Date of Completion


Embargo Period



autism, low mental age, diagnostic stability

Major Advisor

Dr. Deborah Fein

Associate Advisor

Dr. Chi-Ming Chen

Associate Advisor

Dr. Kimberly Cuevas

Field of Study



Doctor of Philosophy

Open Access

Open Access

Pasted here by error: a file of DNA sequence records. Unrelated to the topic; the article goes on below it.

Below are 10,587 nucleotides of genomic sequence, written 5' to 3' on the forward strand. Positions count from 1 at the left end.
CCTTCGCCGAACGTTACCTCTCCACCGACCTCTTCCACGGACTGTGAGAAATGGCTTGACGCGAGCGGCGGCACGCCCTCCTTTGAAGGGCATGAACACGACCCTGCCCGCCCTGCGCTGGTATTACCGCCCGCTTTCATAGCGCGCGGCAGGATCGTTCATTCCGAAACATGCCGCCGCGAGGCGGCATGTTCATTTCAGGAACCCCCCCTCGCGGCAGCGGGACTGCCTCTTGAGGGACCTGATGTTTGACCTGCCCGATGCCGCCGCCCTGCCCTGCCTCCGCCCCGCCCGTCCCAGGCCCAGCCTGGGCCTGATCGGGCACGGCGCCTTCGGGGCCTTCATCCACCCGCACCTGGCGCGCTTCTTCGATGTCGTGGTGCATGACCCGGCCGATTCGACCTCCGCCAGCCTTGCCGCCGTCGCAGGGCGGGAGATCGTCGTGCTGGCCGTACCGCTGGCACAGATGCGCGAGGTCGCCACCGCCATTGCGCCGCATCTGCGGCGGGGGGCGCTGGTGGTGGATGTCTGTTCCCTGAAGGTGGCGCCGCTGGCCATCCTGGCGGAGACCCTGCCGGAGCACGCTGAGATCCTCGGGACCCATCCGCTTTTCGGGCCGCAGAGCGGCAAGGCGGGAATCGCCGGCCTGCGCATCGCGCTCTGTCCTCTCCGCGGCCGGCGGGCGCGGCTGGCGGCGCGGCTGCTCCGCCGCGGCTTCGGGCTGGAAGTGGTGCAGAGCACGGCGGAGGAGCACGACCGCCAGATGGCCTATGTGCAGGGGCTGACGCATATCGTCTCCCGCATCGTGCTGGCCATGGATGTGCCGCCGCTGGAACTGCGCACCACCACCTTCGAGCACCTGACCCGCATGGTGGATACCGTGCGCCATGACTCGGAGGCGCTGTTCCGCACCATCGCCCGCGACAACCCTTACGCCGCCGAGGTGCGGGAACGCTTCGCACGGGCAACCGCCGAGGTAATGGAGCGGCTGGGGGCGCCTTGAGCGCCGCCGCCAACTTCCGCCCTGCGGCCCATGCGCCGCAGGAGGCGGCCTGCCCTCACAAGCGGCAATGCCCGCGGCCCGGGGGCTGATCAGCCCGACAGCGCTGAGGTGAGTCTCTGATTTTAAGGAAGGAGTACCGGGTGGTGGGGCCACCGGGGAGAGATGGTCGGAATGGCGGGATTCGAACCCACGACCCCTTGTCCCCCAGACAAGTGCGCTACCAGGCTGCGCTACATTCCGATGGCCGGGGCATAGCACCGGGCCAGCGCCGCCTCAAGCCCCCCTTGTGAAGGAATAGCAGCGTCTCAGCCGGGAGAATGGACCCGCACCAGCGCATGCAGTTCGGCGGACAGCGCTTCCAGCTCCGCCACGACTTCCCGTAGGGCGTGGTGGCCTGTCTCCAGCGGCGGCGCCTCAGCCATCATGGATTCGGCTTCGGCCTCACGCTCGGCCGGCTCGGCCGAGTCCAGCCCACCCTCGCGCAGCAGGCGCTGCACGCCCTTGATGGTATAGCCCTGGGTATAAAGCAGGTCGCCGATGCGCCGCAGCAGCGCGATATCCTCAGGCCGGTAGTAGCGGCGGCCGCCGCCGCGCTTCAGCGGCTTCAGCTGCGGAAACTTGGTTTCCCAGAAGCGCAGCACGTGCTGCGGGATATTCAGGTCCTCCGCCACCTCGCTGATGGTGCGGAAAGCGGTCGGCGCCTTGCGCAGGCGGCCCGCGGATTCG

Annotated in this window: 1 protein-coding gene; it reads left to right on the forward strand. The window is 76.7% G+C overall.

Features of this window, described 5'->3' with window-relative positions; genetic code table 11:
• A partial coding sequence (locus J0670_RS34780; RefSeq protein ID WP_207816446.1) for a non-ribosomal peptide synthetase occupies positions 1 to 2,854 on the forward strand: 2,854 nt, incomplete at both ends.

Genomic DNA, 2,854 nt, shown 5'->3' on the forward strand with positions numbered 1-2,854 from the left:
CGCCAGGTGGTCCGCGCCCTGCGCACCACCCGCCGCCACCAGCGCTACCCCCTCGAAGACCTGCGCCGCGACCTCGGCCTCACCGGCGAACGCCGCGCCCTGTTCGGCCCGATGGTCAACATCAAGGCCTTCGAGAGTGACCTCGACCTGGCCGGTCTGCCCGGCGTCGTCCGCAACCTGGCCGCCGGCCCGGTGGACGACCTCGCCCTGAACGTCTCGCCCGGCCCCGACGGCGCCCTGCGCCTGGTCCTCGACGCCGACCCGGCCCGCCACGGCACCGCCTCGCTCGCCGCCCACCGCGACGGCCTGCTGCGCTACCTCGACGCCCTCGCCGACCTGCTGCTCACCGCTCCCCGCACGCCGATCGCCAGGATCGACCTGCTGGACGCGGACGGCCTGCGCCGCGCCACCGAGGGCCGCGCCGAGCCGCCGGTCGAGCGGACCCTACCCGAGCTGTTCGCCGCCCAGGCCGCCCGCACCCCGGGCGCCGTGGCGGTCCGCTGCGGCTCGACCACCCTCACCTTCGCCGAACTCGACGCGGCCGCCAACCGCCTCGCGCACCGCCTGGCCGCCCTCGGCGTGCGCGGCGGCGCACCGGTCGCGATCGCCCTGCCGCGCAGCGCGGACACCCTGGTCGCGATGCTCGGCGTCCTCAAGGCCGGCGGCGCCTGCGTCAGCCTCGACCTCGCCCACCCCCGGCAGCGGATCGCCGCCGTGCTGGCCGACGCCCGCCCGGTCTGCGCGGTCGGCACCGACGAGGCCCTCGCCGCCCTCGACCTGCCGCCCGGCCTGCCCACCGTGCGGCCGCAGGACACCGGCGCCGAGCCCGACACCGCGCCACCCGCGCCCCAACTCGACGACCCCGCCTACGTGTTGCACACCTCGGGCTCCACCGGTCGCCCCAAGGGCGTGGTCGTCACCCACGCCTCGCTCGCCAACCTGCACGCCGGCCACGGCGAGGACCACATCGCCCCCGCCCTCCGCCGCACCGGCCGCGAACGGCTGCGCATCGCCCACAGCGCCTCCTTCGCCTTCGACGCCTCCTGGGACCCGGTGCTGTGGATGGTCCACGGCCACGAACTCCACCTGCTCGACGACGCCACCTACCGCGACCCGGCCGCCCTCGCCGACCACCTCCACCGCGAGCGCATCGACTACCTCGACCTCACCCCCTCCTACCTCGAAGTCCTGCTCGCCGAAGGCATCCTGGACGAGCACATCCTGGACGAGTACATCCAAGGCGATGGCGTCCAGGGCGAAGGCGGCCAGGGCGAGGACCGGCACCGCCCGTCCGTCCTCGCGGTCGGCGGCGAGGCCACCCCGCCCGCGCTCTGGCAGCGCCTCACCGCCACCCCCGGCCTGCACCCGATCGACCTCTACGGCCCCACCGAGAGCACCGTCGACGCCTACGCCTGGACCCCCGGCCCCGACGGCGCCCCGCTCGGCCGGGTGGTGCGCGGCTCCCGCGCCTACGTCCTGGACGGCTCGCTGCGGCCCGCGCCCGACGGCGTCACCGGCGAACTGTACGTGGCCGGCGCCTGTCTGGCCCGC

Autism Spectrum Disorders (ASDs) involve deficits in social and communication abilities and the presence of repetitive and restricted behaviors, and affect approximately 1 in 68 children. Early identification and intervention significantly improve the prognosis of children with ASDs. Research has demonstrated that screening and diagnosis of ASDs is reliable in children as young as 18 months. Cognitive impairment affects up to 70% of individuals with ASDs, and there is diagnostic overlap between ASDs and Intellectual Disability (ID). A subset of children with ASDs present with low mental ages (Low MA), defined as an age equivalent of below 12 months in all developmental domains, at the time of their first evaluation. While research has demonstrated that ASDs can be distinguished from ID diagnostically, the validity of utilizing ASD-specific screening and diagnostic tools in the presence of Low MA has not been investigated. In this study we investigated the diagnostic stability, developmental outcomes, and ASD symptomatology in a sample of children that were initially diagnosed with ASD Low-MA (n = 25), Autistic Disorder (AD; n = 111), and PDD-NOS (n = 82). The majority of children with ASD Low-MA (96%) remained on the autism spectrum at follow-up, compared to AD (86.5%) and PDD-NOS (73.2%). The ASD Low-MA group had the lowest mean ratio IQ scores and made the least developmental progress in all subdomains of the Mullen Early Scales of Development; the PDD-NOS had higher scores than the AD group in all domains. This trend was observed for the Vineland Adaptive Behavior Scales as well, with exceptions in the Domestic and Community domains; each group had comparable ratio IQ’s initially, but experienced a decrease in ratio IQ across time. The ASD Low-MA group had the highest total scores on the CARS, ADOS, and DSM-IV at both time points, indicating high and stable ASD symptom severity. The AD group demonstrated a higher rate of symptom improvement than the PDD-NOS and ASD Low-MA groups. These results suggest the validity of diagnosing ASDs in children that present with Low MA, as well as the high stability of diagnosis and symptoms across all ASDs.